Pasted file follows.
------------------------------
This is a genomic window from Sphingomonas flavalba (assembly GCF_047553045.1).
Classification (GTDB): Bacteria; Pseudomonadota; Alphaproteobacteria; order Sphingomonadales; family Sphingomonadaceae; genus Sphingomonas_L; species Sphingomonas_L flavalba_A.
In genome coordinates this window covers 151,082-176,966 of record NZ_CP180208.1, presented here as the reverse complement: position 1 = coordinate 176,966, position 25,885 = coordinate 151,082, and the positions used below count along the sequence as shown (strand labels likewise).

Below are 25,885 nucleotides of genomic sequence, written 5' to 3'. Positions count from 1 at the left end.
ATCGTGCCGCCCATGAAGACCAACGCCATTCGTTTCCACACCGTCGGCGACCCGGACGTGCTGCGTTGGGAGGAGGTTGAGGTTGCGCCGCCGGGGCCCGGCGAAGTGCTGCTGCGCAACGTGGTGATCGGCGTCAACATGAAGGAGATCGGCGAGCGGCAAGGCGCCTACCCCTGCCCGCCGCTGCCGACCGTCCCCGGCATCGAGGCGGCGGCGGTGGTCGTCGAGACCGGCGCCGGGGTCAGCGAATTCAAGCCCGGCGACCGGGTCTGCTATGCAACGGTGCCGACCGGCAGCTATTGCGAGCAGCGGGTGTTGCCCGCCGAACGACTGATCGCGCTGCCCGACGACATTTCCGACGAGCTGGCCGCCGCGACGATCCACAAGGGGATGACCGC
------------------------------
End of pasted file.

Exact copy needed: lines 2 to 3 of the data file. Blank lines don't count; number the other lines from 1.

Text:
Classification (GTDB): Bacteria; Pseudomonadota; Alphaproteobacteria; order Sphingomonadales; family Sphingomonadaceae; genus Sphingomonas_L; species Sphingomonas_L flavalba_A.
In genome coordinates this window covers 151,082-176,966 of record NZ_CP180208.1, presented here as the reverse complement: position 1 = coordinate 176,966, position 25,885 = coordinate 151,082, and the positions used below count along the sequence as shown (strand labels likewise).